The case before us presents two questions: First, is the federal bribery statute codified at 18 U. S. C. §666 limited to cases in which the bribe has a demonstrated effect upon federal funds? Second, does the conspiracy prohibition contained in the Racketeer Influenced and Corrupt Organizations Act (RICO) apply only when the conspirator agrees to commit two of the predicate acts RICO forbids? Ruling against the petitioner on both issues, we affirm the judgment of the Court of Appeals for the Fifth Circuit.
This federal prosecution arose from a bribery scheme operated by Brigido Marmolejo, the Sheriff of Hidalgo County, Texas, and petitioner Mario Salinas, one of his principal deputies. In 1984, the United States Marshals Service and Hidalgo County entered into agreements under which the county would take custody of federal prisoners. In exchange, the Federal Government agreed to make a grant to the county for improving its jail and also agreed to pay the county a specific amount per day for each federal prisoner housed. Based on the estimated number of federal prisoners to be maintained, payments to the county were projected to be $915,785 per year. The record before us does not disclose the precise amounts paid. It is uncontested, however, that in each of the two periods relevant in this case the program resulted in federal payments to the county well in excess of the $10,000 amount necessary for coverage under 18 U. S. C. §666. (We denied certiorari on the question whether the monies paid to the county were “benefits” under a “Federal program” under §666(b), and we assume for purposes of this opinion that the payments fit those definitions.)
Homero Beltran-Aguirre was one of the federal prisoners housed in the jail under the arrangement negotiated between the Marshals Service and the county. He was incarcerated there for two intervals, first for 10 months and then for 5 months. During both custody periods, Beltran paid Marmolejo a series of bribes in exchange for so-called “contact visits” in which he remained alone with his wife or, on other occasions, his girlfriend. Beltran paid Marmolejo a fixed rate of six thousand dollars per month and one thousand dollars for each contact visit, which occurred twice a week. Petitioner Salinas was the chief deputy responsible for managing the jail and supervising custody of the prisoners. When Marmolejo was not available, Salinas arranged for the contact visits and on occasion stood watch outside the room where the visits took place. In return for his assistance with the scheme, Salinas received from Beltran a pair of designer watches and a pickup truck.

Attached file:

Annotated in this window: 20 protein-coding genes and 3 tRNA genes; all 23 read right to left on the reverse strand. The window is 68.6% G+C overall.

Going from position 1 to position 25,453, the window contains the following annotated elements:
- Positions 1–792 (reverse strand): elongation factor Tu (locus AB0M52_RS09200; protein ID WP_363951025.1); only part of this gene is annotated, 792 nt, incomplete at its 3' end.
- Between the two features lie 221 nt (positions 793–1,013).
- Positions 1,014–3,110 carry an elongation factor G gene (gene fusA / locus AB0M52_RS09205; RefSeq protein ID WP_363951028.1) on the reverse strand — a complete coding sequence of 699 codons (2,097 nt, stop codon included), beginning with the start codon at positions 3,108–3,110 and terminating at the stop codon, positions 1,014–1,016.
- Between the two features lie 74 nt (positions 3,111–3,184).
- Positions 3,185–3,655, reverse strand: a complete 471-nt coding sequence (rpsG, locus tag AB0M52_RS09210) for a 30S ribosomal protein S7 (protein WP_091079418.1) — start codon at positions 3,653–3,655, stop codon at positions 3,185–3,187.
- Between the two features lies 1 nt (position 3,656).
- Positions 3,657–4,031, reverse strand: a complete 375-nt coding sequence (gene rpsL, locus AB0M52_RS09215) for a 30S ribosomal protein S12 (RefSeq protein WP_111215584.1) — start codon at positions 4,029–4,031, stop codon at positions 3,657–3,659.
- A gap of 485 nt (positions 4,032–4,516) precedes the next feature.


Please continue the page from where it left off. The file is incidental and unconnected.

Salinas and Marmolejo were indicted and tried together, but only Salinas’ convictions are before us. Salinas was charged with one count of violating RICO, 18 U. S. C. §1962(c), one count of conspiracy to violate RICO, §1962(d), and two counts of bribery in violation of §666(a)(1)(B). The jury acquitted Salinas on the substantive RICO count but convicted him on the RICO conspiracy count and the bribery counts. A divided panel of the Court of Appeals for the Fifth Circuit affirmed. To resolve the case, we consider first the bribery scheme, then the conspiracy.
Salinas contends the Government must prove the bribe in some way affected federal funds, for instance by diverting or misappropriating them, before the bribe violates §666(a)(1)(B). The relevant statutory provisions are as follows:
“(a) Whoever, if the circumstance described in subsection (b) of this section exists—
“(1) being an agent of an organization, or of a State, local, or Indian tribal government, or any agency thereof—
. . . . .
“(B) corruptly … accepts or agrees to accept, anything of value from any person, intending to be influenced or rewarded in connection with any business, transaction, or series of transactions of such organization, government, or agency involving any thing of value of $5,000 or more; or
. . . . .
“shall be fined under this title, imprisoned not more than 10 years, or both.
“(b) The circumstance referred to in subsection (a) of this section is that the organization, government, or agency receives, in any one year period, benefits in excess of $10,000 under a Federal program involving a grant, contract, subsidy, loan, guarantee, insurance, or other form of Federal assistance.
. . . . .
“(d) As used in this section—
. . . . .
“(5) the term ‘in any one-year period’ means a continuous period that commences no earlier than twelve months before the commission of the offense or that ends no later than twelve months after the commission of the offense. Such period may include time both before and after the commission of the offense.” 18 U. S. C. §666.